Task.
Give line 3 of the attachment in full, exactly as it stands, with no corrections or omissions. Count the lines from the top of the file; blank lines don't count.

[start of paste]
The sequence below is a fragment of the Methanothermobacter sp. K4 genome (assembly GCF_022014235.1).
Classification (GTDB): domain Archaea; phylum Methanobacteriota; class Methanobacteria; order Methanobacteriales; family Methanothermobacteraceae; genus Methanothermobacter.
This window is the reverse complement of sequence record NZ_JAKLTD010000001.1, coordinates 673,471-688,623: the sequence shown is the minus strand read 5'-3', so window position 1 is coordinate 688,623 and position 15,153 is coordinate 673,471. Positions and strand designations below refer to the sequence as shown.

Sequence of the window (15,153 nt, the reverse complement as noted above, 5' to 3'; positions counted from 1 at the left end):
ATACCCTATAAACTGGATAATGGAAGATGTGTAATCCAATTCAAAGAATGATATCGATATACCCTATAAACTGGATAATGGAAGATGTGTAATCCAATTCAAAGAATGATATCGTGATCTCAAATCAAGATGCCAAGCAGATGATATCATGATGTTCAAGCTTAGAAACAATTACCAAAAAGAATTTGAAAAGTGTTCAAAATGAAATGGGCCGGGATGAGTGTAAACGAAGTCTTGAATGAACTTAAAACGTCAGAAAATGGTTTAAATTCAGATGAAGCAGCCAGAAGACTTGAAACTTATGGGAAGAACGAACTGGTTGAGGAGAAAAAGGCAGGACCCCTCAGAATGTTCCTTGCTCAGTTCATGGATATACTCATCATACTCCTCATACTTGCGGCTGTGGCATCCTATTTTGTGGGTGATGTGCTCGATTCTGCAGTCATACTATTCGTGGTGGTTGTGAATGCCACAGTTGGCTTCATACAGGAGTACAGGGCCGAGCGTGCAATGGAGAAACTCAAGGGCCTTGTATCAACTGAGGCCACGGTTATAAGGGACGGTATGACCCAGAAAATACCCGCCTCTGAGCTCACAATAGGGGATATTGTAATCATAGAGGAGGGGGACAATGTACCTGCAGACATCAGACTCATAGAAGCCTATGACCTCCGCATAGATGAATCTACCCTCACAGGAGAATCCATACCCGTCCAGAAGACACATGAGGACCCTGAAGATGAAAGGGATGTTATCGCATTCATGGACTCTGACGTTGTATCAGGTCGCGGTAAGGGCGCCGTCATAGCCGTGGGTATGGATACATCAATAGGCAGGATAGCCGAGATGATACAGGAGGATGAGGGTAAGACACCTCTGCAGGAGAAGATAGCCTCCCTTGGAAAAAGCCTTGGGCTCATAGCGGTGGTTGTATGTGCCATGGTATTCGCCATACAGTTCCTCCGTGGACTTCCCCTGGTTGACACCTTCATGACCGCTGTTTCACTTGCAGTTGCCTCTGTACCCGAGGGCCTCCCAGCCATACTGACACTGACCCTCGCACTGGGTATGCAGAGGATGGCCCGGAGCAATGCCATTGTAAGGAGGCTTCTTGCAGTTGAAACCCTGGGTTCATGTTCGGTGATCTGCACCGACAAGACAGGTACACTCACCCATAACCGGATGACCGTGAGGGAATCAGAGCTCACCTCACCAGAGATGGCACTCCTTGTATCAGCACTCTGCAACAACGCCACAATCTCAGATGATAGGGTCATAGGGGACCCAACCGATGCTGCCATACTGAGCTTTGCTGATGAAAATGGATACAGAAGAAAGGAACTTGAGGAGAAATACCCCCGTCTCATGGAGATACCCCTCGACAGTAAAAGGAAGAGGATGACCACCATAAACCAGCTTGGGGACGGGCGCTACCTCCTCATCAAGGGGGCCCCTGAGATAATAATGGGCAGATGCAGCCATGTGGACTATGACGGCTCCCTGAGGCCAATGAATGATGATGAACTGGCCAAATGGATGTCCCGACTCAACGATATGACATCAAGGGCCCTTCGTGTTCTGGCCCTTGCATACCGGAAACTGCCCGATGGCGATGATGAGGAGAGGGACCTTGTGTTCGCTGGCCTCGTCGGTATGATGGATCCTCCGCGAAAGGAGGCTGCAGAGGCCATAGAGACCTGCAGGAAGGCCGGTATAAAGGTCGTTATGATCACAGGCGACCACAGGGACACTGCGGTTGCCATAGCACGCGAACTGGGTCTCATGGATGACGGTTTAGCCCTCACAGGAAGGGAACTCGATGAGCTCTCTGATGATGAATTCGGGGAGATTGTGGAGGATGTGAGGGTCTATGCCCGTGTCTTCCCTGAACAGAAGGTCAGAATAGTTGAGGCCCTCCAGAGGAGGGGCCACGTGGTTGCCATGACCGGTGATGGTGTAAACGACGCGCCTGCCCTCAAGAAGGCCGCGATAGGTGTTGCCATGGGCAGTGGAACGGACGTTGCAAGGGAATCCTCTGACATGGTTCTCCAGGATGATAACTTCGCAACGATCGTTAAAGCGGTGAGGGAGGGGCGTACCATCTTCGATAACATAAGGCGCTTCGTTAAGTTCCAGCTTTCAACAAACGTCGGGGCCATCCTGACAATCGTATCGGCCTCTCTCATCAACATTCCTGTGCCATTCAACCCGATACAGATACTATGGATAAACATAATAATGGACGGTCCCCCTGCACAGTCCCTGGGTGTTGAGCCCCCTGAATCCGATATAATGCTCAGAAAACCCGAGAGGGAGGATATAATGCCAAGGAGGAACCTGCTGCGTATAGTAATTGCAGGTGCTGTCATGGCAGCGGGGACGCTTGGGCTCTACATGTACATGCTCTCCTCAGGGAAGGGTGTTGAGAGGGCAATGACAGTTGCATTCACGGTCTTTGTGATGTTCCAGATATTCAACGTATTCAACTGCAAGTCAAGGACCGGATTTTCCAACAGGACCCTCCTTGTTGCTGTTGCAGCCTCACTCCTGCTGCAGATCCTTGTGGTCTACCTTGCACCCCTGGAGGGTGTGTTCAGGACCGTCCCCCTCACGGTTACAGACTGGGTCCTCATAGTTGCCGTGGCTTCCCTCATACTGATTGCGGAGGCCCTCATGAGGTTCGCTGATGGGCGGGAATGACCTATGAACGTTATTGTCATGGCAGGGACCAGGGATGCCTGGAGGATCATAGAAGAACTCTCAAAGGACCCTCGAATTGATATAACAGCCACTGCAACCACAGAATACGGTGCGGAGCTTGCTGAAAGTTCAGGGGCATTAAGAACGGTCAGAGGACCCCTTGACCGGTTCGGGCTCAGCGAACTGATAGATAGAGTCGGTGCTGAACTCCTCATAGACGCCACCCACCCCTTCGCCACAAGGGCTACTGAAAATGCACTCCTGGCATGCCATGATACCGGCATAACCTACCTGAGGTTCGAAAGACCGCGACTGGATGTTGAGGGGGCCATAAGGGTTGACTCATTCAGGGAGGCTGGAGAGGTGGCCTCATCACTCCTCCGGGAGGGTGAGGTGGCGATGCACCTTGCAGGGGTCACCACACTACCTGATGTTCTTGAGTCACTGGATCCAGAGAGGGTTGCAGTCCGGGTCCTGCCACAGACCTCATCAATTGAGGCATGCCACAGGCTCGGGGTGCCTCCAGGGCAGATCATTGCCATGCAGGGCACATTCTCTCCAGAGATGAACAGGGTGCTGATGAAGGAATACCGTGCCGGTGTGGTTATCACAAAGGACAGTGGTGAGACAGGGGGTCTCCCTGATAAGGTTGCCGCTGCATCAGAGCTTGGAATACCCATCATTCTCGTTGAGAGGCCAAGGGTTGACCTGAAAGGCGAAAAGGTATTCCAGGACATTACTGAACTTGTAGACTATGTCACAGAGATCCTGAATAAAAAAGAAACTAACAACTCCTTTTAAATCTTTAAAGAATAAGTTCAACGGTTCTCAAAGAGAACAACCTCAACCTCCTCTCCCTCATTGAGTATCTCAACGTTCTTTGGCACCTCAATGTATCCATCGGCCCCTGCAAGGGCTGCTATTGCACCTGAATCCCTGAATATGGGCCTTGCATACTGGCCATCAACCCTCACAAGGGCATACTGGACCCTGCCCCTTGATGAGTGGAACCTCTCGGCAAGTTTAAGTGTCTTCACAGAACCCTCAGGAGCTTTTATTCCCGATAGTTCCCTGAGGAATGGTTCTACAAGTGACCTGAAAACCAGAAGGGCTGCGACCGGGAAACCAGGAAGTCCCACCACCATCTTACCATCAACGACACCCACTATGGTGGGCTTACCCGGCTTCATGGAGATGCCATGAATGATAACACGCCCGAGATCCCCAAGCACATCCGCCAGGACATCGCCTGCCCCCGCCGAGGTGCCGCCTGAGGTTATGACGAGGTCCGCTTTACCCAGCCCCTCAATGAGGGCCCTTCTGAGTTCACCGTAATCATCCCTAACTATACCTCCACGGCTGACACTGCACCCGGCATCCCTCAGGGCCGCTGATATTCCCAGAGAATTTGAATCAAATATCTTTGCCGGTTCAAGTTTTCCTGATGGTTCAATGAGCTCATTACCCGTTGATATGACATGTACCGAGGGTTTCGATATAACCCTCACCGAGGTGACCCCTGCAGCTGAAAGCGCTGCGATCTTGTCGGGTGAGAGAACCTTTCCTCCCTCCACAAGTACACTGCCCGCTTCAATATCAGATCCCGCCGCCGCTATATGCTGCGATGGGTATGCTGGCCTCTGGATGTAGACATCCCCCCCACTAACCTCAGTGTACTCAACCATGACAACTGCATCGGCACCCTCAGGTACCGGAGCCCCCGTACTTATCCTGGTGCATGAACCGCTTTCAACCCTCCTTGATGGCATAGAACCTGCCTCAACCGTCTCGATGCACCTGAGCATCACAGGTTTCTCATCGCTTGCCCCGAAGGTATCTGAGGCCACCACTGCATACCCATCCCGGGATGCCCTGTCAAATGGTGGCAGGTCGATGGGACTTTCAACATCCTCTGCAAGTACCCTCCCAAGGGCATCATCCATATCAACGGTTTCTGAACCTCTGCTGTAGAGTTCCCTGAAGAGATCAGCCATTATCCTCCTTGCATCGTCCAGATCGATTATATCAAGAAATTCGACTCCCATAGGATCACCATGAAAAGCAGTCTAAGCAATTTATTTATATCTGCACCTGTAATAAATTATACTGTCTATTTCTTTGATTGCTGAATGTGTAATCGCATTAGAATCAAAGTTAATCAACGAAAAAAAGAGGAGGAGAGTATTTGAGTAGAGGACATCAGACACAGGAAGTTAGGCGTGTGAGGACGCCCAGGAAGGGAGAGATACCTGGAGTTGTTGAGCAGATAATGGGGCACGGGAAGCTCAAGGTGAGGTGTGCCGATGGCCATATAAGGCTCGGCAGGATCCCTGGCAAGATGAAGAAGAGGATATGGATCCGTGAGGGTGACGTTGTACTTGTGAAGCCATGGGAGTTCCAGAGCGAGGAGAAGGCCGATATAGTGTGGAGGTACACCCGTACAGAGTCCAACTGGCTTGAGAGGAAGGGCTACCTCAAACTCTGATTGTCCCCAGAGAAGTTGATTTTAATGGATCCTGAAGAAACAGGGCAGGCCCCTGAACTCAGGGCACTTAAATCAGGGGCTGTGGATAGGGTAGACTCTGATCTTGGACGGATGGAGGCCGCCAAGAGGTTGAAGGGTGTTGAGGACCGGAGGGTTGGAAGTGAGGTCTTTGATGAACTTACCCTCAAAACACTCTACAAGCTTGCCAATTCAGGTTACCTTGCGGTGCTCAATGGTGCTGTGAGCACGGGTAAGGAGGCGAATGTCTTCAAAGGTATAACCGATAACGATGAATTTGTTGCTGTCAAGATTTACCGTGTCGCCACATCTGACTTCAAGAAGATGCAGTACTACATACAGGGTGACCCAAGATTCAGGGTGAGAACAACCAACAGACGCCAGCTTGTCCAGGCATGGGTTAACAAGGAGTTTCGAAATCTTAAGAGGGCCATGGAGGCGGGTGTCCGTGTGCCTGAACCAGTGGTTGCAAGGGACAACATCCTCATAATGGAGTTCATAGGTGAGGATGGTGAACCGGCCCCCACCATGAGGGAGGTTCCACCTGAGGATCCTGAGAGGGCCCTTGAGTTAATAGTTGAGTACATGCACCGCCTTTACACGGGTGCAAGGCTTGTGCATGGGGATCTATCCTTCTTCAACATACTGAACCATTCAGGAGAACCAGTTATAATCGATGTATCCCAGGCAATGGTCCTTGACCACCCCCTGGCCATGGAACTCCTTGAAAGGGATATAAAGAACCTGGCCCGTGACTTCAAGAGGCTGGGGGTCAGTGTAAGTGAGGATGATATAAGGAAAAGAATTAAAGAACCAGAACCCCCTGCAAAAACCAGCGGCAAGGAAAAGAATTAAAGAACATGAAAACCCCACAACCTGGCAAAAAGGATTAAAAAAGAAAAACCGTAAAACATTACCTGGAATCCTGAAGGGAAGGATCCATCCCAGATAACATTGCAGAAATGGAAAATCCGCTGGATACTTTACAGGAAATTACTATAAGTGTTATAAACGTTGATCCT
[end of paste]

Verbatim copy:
This window is the reverse complement of sequence record NZ_JAKLTD010000001.1, coordinates 673,471-688,623: the sequence shown is the minus strand read 5'-3', so window position 1 is coordinate 688,623 and position 15,153 is coordinate 673,471. Positions and strand designations below refer to the sequence as shown.